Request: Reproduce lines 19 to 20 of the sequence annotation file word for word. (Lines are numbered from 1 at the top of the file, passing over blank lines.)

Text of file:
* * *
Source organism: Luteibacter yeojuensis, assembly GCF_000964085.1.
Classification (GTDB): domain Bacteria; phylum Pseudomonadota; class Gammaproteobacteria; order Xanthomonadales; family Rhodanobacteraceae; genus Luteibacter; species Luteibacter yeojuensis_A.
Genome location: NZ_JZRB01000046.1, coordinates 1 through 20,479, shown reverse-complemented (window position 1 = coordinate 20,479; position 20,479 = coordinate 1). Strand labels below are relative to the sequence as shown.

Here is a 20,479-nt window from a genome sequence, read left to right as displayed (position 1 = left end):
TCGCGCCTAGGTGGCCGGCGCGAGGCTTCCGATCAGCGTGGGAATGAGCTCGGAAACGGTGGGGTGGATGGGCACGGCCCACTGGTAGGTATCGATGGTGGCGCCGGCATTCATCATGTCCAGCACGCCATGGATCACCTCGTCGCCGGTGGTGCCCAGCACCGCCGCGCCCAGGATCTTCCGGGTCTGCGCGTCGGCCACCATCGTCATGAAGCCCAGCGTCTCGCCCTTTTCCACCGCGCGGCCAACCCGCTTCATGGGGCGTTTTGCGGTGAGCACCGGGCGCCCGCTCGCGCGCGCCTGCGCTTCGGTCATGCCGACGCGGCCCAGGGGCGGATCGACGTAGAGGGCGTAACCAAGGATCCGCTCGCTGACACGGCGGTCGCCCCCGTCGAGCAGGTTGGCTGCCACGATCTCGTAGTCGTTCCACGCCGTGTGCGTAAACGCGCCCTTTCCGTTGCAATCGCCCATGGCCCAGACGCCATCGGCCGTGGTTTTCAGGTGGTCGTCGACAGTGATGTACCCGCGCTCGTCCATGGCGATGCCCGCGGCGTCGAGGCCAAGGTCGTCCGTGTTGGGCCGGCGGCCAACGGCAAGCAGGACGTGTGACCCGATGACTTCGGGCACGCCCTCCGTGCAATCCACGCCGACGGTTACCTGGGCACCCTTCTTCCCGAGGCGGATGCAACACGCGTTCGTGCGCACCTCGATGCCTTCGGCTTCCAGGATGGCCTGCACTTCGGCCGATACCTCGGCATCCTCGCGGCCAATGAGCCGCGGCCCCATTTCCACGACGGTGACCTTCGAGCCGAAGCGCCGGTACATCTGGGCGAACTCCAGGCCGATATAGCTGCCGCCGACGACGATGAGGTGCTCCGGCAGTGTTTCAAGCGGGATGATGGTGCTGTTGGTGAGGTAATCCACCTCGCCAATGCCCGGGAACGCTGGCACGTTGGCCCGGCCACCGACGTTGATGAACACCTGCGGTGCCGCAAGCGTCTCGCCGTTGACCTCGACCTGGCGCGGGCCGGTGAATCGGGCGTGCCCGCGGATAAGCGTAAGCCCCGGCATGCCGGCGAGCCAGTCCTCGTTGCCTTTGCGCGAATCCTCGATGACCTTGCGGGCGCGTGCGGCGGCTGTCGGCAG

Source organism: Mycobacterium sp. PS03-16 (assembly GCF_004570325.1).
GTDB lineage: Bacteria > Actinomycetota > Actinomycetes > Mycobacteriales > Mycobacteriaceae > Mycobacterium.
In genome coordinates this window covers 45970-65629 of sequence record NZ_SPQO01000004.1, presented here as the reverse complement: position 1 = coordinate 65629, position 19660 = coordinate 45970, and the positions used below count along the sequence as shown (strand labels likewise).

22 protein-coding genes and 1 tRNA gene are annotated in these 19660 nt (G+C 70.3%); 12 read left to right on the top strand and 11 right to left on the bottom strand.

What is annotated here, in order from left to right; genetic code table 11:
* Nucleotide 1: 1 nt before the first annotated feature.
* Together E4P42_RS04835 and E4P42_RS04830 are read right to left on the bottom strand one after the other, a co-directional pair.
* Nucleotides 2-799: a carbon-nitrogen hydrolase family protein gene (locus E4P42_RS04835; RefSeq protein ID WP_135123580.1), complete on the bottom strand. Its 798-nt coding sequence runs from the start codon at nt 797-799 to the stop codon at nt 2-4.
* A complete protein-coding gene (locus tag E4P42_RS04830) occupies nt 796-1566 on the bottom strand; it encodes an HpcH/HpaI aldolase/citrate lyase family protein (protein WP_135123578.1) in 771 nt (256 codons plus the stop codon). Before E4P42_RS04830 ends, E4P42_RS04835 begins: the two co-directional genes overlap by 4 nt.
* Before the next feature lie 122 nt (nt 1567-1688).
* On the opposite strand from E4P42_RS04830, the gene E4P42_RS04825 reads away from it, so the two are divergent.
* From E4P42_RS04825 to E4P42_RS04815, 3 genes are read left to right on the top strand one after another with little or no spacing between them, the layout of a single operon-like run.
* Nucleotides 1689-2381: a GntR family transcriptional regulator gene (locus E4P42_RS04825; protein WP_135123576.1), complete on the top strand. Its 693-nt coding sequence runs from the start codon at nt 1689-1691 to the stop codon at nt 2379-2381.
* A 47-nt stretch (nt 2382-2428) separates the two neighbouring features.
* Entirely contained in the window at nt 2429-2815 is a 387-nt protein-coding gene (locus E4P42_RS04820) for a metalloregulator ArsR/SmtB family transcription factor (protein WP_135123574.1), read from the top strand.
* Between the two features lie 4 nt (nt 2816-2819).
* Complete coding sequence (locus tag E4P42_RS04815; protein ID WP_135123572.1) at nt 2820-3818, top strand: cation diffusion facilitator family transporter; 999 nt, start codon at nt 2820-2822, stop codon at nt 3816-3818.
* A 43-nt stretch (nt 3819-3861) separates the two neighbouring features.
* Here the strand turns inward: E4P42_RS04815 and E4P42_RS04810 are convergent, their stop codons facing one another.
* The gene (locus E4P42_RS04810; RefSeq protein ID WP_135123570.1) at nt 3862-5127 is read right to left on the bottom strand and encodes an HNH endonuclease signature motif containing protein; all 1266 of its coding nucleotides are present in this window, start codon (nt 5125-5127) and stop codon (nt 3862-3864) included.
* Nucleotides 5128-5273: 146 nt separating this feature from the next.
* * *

* A 47-nt stretch (nt 2382-2428) separates the two neighbouring features.
* Entirely contained in the window at nt 2429-2815 is a 387-nt protein-coding gene (locus E4P42_RS04820) for a metalloregulator ArsR/SmtB family transcription factor (protein WP_135123574.1), read from the top strand.